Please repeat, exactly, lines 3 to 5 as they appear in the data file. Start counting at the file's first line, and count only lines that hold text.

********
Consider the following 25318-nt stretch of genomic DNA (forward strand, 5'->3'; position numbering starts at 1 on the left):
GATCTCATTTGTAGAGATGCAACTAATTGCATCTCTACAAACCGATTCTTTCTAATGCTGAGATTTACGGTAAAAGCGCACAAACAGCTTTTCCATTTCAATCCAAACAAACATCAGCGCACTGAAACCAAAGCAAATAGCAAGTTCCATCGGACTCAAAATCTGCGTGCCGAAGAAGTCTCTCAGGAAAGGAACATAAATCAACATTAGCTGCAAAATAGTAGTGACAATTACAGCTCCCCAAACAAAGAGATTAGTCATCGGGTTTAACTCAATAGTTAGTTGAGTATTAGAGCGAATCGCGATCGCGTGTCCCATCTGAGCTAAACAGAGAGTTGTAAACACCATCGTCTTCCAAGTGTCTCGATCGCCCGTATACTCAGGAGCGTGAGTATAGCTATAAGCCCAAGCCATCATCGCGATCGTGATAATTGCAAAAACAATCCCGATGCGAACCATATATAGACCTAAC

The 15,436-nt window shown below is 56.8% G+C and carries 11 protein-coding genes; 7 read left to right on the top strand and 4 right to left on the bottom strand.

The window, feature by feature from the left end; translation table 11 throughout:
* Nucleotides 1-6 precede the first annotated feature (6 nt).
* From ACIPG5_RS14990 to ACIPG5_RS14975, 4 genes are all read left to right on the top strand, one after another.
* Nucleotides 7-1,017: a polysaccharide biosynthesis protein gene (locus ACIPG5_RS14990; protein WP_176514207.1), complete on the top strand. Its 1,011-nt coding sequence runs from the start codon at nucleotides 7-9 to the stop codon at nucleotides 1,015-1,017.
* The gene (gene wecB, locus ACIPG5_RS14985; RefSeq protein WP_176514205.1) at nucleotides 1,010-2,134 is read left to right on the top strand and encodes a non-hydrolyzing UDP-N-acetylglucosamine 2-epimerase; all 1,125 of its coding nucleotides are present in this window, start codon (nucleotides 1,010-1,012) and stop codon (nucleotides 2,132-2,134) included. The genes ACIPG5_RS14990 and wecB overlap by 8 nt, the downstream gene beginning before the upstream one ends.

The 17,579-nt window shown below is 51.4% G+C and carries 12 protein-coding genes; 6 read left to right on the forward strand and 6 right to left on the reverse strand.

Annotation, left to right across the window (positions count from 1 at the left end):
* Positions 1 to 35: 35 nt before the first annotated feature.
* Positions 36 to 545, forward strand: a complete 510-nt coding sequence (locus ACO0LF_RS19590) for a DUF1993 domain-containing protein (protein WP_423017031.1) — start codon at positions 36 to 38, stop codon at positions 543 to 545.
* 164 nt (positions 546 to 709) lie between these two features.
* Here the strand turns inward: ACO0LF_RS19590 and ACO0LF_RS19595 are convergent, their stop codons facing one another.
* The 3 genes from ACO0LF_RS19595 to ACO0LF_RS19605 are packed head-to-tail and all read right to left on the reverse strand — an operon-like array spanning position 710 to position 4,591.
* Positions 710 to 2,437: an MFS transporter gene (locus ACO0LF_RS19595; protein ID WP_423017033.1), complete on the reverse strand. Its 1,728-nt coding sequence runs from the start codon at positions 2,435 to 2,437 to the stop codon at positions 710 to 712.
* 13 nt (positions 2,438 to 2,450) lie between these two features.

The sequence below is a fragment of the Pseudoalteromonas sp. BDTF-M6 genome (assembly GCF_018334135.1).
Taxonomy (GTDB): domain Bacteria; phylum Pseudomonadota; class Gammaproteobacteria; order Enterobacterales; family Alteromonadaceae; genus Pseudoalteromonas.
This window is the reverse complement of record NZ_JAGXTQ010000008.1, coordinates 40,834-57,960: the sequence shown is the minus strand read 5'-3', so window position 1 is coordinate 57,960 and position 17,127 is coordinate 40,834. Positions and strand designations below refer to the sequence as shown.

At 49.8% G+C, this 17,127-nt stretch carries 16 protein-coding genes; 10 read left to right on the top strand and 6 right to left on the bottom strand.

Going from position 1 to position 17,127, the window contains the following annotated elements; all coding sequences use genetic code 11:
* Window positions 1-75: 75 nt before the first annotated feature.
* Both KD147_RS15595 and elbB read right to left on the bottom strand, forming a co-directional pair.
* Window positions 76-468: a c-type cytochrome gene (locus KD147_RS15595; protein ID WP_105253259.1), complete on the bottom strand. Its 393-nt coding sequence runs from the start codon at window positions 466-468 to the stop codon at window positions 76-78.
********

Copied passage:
The 15,436-nt window shown below is 56.8% G+C and carries 11 protein-coding genes; 7 read left to right on the top strand and 4 right to left on the bottom strand.

The window, feature by feature from the left end; translation table 11 throughout:
* Nucleotides 1-6 precede the first annotated feature (6 nt).